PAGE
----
National Environmental Products Ltd. v. Dri-Steem Corp.; PNC Bank National Ass’n v. Secure Axcess, LLC

In two recent decisions demonstrating that amending a petition for inter partes review (IPR) with supplemental information can be difficult, the U.S. Patent and Trademark Office’s Patent Trial and Appeal Board (PTAB or Board) denied attempts to amend petitions, finding that amendments to petitions are limited to correcting clerical or typographical mistakes.  National Environmental Products Ltd. v. Dri-Steem Corp., Case No. IPR2014-01503 (PTAB, Nov. 4, 2014) (Kalan, APJ.); PNC Bank National Ass’n v. Secure Axcess, LLC, Case No. CBM2014-001000 (PTAB, Nov. 5, 2014) (Ward, APJ.).

In the National Environmental decision, the petitioner filed a petition for IPR, challenging a patent owned by Dri-Steem.  National subsequently submitted a supplemental filing requesting supplementation of its petition with a “recently discovered prior art patent” on which it intended to rely.  After a conference call with the parties the Board concluded the supplemental filing should not be allowed.

The Board explained that the petitioner was effectively seeking authorization to substantively amend its petition and that amendments are typically limited to correcting clerical or typographical mistakes.  The Board was unpersuaded that the petitioner should be authorized to submit supplemental information to bulk up its petition.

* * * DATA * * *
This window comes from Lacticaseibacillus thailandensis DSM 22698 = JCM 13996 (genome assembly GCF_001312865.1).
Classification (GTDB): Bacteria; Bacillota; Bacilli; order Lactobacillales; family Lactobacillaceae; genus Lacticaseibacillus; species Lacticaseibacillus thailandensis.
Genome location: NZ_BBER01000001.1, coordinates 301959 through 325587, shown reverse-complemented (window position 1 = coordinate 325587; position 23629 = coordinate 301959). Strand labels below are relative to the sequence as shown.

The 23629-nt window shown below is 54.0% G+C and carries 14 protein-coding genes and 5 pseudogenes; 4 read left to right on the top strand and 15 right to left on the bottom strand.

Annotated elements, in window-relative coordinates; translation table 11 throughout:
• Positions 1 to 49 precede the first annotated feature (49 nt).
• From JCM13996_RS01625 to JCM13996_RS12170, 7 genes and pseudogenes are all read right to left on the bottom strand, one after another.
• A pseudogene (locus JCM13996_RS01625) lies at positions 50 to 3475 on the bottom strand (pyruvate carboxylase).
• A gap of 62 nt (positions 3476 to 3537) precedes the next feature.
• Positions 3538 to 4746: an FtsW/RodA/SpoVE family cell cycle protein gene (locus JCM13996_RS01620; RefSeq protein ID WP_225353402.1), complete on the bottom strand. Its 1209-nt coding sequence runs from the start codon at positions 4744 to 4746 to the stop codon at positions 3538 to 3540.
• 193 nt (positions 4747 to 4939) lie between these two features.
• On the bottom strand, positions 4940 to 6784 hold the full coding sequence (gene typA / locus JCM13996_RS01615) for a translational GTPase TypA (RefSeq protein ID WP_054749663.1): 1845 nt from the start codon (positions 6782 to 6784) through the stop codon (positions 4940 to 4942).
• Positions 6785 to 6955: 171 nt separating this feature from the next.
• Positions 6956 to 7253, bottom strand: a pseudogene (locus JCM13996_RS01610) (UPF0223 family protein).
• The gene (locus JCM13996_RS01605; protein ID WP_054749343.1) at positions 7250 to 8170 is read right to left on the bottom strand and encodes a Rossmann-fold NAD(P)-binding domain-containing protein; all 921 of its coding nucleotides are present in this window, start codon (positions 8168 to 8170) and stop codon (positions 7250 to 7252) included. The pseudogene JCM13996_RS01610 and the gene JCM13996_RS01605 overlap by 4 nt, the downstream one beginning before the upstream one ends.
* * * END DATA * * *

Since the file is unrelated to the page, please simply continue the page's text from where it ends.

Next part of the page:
The Board noted that petitioner’s supplemental filing was filed without first obtaining Board authorization, which is required before motions can be entered.  The Board also noted that the applicable law requires that the petition include all of the asserted grounds of unpatentability at the time of filing.  Although the prior art patent was known to the petitioner at the time of filing, and the petitioner was identified on the face of the supplemental prior art patent, the petitioner was nonetheless unable to explain sufficiently during the call why the information was not included in its original petition. Accordingly, the Board denied National’s request to file an amended petition.

In the PNC Bank decision, the petitioner filed a petition for IPR challenging a patent owned by Secure Axcess.  PNC Bank subsequently requested a conference call to discuss a request for authorization to submit supplemental information to the petition and thereby enter at least five new references into the record.  The Board informed the petitioner that motions to submit supplemental information must show why the supplemental information reasonably could not have been obtained earlier and that consideration of the supplemental information would be in the interests-of-justice.

The petitioner explained that the new references were discovered as a result of a change in prior art search strategy.  While acknowledging that each of the new references was publically available prior to filing its petition, petitioner explained that it would only have discovered the references had it used the alternate search strategy.  The Board was not persuaded by PNC Bank’s explanation and concluded that the petitioner could not sufficiently establish why the supplemental information could not have been obtained earlier, or why consideration of the supplemental information would be in the interests of justice.  Accordingly, the Board denied PNC Bank’s request to amend the petition.